2.3.1. Horizontal or Vertical Reference
Citing the work of Bakhtin, Hatim(1997, p. 30) distinguished between horizontal and vertical intertextuality. In the first case the relation between two texts is explicit-a text, or extract thereof, written in reply to or development of another one, for example. This type of intertextuality is a key feature of academic writing and identified by Hoey (1991, pp. 31-34) in terms of “academic oeuvre” and “text colony”. On the other hand, Hatim (1997) argued that vertical intertextuality is more implicit, and may relate, for example, to writing conventions (p. 30).
2.3.2. Manifest or Constitutive Reference
The distinction between intertextual relations of texts to other texts (horizontally) and/or to textual conventions (vertically), may be linked to another useful distinction proposed by Norman Fairclough- that of “manifest” and “constitutive” intertextuality (Hatim, 1997, p.30). According to Fairclough (as quoted in Agger, par14) manifest intertextuality can be divided into the following categories: “Discourse representation, presupposition, negation, metadiscourse, and irony”, all of which are affected by the text in one way or another.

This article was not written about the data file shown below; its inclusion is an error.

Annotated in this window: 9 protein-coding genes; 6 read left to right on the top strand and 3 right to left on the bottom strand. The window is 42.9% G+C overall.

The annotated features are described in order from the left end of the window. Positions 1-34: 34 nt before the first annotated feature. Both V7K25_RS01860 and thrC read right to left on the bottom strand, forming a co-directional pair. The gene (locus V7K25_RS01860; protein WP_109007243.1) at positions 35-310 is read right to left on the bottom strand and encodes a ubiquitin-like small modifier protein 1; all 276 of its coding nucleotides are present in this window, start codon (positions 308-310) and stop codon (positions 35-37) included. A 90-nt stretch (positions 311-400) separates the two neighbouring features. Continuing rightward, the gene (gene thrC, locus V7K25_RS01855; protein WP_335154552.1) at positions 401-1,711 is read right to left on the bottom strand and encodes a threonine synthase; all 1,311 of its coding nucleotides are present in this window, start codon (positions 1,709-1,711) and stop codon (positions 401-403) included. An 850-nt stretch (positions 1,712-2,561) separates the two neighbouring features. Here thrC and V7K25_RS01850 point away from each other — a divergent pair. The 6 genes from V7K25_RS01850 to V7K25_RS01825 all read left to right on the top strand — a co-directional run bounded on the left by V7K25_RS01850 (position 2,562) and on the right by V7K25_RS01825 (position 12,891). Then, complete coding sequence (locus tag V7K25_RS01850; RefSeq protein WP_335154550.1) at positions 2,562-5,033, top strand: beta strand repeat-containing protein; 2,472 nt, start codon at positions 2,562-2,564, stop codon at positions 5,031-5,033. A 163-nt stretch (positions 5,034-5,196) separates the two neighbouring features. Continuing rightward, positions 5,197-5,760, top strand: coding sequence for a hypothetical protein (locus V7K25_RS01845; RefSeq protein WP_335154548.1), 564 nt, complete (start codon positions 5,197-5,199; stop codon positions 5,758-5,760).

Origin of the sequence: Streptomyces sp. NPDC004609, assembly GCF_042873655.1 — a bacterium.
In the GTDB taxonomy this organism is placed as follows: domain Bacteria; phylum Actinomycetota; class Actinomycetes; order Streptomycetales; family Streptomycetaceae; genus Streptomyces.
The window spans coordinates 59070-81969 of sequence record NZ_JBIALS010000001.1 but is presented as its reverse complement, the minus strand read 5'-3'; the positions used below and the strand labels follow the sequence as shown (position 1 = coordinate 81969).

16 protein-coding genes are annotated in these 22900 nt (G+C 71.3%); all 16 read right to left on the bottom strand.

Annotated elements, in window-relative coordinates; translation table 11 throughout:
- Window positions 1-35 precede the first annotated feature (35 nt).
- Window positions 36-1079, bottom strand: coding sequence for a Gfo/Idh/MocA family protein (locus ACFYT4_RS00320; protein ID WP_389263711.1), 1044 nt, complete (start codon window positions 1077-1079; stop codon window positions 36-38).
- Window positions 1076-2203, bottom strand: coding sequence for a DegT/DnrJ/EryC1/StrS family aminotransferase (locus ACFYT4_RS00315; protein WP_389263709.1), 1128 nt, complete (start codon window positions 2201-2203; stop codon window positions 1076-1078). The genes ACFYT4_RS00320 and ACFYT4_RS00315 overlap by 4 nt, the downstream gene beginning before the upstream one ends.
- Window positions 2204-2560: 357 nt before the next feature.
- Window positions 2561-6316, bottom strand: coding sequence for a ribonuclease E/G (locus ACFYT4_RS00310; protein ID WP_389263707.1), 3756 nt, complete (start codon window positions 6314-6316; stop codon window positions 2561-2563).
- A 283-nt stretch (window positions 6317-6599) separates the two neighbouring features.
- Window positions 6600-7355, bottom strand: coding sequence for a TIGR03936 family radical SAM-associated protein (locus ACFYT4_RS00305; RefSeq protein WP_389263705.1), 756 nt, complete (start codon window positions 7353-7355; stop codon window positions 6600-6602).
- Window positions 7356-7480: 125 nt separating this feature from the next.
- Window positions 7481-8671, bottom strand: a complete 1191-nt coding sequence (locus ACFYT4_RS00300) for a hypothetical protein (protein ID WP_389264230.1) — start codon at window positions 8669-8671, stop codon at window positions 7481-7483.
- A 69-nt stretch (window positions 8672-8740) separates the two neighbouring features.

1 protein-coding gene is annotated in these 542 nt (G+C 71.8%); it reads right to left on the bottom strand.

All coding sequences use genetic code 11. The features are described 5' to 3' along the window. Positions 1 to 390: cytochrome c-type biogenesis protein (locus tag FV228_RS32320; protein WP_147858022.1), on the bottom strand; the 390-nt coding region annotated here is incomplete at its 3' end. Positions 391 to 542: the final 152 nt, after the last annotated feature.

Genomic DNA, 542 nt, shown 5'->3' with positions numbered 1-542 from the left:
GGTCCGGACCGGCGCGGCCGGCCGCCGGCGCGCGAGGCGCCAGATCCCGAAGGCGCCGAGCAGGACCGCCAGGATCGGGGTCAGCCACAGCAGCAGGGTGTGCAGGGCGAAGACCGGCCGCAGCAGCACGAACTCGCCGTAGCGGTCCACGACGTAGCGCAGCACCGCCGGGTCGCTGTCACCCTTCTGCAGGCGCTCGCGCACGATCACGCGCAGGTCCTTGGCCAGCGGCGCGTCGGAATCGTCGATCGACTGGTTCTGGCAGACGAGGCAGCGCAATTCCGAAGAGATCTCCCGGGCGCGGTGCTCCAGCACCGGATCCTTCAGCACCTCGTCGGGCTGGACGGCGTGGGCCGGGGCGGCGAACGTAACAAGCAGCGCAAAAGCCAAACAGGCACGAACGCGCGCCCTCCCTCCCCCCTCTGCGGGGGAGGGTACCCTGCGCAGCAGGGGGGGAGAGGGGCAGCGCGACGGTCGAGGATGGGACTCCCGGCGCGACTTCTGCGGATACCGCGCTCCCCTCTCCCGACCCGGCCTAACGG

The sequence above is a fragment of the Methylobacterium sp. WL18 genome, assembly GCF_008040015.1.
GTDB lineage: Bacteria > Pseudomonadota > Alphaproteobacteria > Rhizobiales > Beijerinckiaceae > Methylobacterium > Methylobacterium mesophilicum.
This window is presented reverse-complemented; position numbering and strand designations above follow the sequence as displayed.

2.3.3. Active versus Passive Intertextuality
According to Hatim and Mason (1990, p. 124), the intertextual link “is strong when it activates knowledge and belief systems well beyond the text itself”. On the other hand, there are passive forms of intertextuality which “amount of little more than the basic requirement that text be internally coherent (p.124).”This classification of intertextuality is seen by Beagrande and Dressler (1988, p. 182) in terms of the Mediation; or “the extent to which on feeds one’s current beliefs and thoughts into the model of the communicative situation”. Hatim and Mason (1990), argued, occurs when knowledge of other texts is drawn upon to process the text at hand. When there is a great distance between the current text and the previously encountered text (due to the factors such as the passage of time), then mediation is said to be greater (p. 127).